The NSA's Utah Data Center. Image: EFF
The plan to cut off the National Security Administration's water supply is trickling ever closer to becoming a reality in California, where it was just passed out of the state assembly's Public Safety Committee. It's a nice little jab at the goverment snoops, but can the bill actually do anything?
We first saw the OffNow campaign's legislation back in February, when its leader, Michael Boldin, convinced eight Maryland Republicans to sponsor a similar measure. The bill proposed cutting water and electric support to any federal government agency that conducts unwarranted surveillance. It didn't go anywhere in Maryland, where the NSA is headquarted, but it did pass California's Senate, and now it seems like it'll face a vote in the full assembly.
At the moment, California doesn't have any NSA data collection centers, so it seems to be a preemptive or symbolic measure at best.
Shane Trejo, an OffNow spokesperson, said as much in a press release earlier this year: "It’s not unlikely that [the NSA is] planning to build new data centers and ‘threat operations centers’ in other locations," he said. "California’s high-tech industry makes it a likely candidate. We can’t wait until the NSA opens up shop. This act yanks away the welcome mat and tells the NSA, ‘We don’t want you in California unless you follow the Constitution.’”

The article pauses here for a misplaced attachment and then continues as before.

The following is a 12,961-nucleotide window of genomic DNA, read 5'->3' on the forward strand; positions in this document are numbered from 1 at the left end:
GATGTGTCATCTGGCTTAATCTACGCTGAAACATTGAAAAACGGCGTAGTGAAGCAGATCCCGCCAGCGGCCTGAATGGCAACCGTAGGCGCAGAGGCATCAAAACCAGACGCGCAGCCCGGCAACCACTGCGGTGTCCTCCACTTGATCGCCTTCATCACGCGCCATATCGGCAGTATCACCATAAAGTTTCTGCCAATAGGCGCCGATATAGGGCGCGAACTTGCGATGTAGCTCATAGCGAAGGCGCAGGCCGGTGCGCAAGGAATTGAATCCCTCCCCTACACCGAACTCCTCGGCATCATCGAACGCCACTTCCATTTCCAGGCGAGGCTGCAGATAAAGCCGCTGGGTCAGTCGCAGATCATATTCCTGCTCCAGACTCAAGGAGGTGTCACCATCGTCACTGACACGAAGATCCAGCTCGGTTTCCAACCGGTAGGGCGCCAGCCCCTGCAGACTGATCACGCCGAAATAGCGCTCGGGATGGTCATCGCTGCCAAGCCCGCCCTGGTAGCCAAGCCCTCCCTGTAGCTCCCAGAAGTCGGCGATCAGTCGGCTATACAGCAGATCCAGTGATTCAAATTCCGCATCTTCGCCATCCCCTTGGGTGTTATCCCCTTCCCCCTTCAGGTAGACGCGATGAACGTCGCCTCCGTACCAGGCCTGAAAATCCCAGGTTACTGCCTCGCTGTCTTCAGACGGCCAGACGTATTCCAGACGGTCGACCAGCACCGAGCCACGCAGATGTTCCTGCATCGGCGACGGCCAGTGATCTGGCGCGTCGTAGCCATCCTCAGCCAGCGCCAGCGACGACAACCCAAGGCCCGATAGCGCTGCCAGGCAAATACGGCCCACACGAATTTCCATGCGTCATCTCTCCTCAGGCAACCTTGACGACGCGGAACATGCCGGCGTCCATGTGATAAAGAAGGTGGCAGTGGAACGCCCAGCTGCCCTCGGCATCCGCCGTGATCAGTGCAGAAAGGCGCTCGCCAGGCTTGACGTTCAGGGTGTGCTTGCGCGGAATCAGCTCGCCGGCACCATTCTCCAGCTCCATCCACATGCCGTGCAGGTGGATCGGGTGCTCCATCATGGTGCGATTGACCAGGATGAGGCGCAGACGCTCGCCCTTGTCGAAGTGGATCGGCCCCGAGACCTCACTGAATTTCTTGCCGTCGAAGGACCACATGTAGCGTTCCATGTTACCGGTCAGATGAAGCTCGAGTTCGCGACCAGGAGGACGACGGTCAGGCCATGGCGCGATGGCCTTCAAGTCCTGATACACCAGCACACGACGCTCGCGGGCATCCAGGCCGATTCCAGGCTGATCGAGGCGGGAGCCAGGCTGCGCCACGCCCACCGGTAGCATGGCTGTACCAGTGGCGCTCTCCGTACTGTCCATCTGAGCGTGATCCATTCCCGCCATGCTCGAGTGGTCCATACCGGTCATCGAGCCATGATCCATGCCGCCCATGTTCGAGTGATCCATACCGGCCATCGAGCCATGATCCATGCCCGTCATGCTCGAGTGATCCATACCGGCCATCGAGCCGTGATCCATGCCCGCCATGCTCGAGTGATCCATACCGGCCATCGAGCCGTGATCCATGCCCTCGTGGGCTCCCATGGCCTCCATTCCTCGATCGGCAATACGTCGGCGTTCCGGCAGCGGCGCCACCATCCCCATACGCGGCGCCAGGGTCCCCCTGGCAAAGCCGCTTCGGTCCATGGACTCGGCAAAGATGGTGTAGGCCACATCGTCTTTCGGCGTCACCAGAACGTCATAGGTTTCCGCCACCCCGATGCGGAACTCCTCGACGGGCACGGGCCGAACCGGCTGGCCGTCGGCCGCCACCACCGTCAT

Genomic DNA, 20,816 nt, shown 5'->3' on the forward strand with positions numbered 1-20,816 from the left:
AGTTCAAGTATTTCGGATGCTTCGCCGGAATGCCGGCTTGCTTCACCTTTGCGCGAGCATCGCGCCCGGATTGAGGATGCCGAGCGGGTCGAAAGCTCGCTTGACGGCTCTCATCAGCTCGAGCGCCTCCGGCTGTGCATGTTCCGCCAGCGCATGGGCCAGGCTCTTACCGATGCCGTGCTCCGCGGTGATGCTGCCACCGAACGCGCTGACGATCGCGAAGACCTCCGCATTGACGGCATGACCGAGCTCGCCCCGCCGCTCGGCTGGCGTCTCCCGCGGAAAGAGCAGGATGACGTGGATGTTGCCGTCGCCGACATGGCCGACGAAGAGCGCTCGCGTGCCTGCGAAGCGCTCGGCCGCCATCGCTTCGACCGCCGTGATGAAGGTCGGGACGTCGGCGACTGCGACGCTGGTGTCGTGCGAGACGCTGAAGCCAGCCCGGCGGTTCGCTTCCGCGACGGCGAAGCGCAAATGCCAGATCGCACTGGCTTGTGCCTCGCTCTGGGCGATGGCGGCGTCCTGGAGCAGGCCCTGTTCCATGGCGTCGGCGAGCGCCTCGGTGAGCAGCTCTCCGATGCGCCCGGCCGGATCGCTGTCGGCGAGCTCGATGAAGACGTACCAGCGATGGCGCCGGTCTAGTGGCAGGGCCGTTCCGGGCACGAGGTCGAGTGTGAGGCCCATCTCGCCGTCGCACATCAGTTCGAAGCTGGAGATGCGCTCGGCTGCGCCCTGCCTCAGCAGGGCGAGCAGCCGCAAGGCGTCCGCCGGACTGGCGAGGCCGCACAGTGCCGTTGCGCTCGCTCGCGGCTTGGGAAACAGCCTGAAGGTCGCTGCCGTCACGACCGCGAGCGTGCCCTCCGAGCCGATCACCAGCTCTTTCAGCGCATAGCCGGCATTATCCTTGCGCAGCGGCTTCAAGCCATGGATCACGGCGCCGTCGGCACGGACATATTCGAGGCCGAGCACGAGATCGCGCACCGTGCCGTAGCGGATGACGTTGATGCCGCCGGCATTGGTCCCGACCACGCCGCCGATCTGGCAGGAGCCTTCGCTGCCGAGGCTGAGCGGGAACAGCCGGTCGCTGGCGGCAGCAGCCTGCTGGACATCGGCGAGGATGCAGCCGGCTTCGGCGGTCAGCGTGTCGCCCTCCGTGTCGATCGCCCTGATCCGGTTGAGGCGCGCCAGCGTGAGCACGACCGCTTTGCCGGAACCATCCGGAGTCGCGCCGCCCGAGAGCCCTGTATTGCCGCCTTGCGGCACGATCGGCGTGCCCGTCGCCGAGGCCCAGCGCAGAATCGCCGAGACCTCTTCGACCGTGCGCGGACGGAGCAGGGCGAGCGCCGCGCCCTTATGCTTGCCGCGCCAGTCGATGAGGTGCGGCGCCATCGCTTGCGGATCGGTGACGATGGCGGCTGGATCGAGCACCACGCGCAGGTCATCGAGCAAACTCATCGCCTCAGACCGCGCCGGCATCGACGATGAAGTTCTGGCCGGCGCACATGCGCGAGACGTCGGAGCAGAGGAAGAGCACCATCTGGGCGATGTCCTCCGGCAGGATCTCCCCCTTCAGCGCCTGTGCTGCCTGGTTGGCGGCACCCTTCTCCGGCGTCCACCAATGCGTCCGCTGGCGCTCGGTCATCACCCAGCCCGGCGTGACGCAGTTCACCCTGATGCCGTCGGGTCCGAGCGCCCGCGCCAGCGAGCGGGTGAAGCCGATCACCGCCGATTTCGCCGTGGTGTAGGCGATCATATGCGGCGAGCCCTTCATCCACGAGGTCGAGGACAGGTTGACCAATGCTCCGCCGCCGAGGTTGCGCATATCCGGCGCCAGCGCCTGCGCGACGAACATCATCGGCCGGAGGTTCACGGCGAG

So, yeah—mostly a symbolic gesture. But a few provisions in the bill would seem to have some teeth: Most notably, it would make it illegal for data obtained illegally by the NSA without a warrant to be used in state or local criminal investigations. Additionally, its backers say that passage would require six California public universities to end their NSA "Center of Academic Excellence" programs, which feeds the NSA with new talent.
State Sen. Ted Leiu, who introduced the bill, told Government and Technology that he believes there aren't any rules that suggest a state can't cut off services to the federal government.
"There is no provision in the U.S. Constitution that says states have to cooperate with federal agencies absent a specific congressional law," he said. "There's nothing out there that says we in California have to cooperate with immigration officials at the federal level, or in this case, with the NSA."
But is that true? The Federal Reserved Water Rights act allows the federal government unqualified access to resources for Native American reservations, National Parks, and military bases. It's unclear whether an NSA office—as an office of the Department of Defense—would qualify as a military base.
In any case, it's appearing increasingly likely that we'll see what happens when a state votes to withhold resources directly from the federal government. The measure flew through California's senate and appears to have a lot of support in its assembly. It still seems like a stunt, but it might be one that the two sides will have to litigate in court.